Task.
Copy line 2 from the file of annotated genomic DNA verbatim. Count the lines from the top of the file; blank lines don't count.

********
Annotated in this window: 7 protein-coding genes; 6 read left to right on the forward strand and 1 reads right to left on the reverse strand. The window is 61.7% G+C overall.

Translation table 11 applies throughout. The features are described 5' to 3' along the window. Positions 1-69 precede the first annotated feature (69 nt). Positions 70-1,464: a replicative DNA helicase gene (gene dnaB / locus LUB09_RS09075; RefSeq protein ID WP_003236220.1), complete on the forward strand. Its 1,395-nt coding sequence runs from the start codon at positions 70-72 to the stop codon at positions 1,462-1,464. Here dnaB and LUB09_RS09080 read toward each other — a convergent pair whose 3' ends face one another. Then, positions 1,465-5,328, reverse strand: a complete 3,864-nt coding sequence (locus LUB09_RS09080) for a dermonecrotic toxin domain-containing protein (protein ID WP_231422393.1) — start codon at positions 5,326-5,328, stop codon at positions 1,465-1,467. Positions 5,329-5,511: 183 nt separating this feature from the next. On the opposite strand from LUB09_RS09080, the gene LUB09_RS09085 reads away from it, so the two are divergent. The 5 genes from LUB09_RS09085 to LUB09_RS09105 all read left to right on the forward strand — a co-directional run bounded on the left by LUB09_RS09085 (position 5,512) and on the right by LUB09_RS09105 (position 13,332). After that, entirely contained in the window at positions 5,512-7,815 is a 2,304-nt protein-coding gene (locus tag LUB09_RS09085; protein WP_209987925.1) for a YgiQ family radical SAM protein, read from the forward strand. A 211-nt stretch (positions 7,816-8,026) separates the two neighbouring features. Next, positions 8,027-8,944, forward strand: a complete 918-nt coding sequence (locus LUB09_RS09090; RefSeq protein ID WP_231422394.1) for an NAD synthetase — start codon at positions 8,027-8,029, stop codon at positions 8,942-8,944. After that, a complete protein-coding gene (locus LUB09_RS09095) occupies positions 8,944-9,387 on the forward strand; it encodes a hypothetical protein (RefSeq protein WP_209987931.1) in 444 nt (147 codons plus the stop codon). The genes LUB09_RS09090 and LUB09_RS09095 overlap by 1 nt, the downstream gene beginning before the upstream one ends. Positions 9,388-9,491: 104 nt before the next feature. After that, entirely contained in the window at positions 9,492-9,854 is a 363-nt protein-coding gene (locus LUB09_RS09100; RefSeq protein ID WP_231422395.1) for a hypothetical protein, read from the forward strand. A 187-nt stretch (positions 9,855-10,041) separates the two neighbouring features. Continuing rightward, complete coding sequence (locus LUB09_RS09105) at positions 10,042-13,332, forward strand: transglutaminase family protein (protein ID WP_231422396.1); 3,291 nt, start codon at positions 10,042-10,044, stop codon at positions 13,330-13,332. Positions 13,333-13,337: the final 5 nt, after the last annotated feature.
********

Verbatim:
Translation table 11 applies throughout. The features are described 5' to 3' along the window. Positions 1-69 precede the first annotated feature (69 nt). Positions 70-1,464: a replicative DNA helicase gene (gene dnaB / locus LUB09_RS09075; RefSeq protein ID WP_003236220.1), complete on the forward strand. Its 1,395-nt coding sequence runs from the start codon at positions 70-72 to the stop codon at positions 1,462-1,464. Here dnaB and LUB09_RS09080 read toward each other — a convergent pair whose 3' ends face one another. Then, positions 1,465-5,328, reverse strand: a complete 3,864-nt coding sequence (locus LUB09_RS09080) for a dermonecrotic toxin domain-containing protein (protein ID WP_231422393.1) — start codon at positions 5,326-5,328, stop codon at positions 1,465-1,467. Positions 5,329-5,511: 183 nt separating this feature from the next. On the opposite strand from LUB09_RS09080, the gene LUB09_RS09085 reads away from it, so the two are divergent. The 5 genes from LUB09_RS09085 to LUB09_RS09105 all read left to right on the forward strand — a co-directional run bounded on the left by LUB09_RS09085 (position 5,512) and on the right by LUB09_RS09105 (position 13,332). After that, entirely contained in the window at positions 5,512-7,815 is a 2,304-nt protein-coding gene (locus tag LUB09_RS09085; protein WP_209987925.1) for a YgiQ family radical SAM protein, read from the forward strand. A 211-nt stretch (positions 7,816-8,026) separates the two neighbouring features. Next, positions 8,027-8,944, forward strand: a complete 918-nt coding sequence (locus LUB09_RS09090; RefSeq protein ID WP_231422394.1) for an NAD synthetase — start codon at positions 8,027-8,029, stop codon at positions 8,942-8,944. After that, a complete protein-coding gene (locus LUB09_RS09095) occupies positions 8,944-9,387 on the forward strand; it encodes a hypothetical protein (RefSeq protein WP_209987931.1) in 444 nt (147 codons plus the stop codon). The genes LUB09_RS09090 and LUB09_RS09095 overlap by 1 nt, the downstream gene beginning before the upstream one ends. Positions 9,388-9,491: 104 nt before the next feature. After that, entirely contained in the window at positions 9,492-9,854 is a 363-nt protein-coding gene (locus LUB09_RS09100; RefSeq protein ID WP_231422395.1) for a hypothetical protein, read from the forward strand. A 187-nt stretch (positions 9,855-10,041) separates the two neighbouring features. Continuing rightward, complete coding sequence (locus LUB09_RS09105) at positions 10,042-13,332, forward strand: transglutaminase family protein (protein ID WP_231422396.1); 3,291 nt, start codon at positions 10,042-10,044, stop codon at positions 13,330-13,332. Positions 13,333-13,337: the final 5 nt, after the last annotated feature.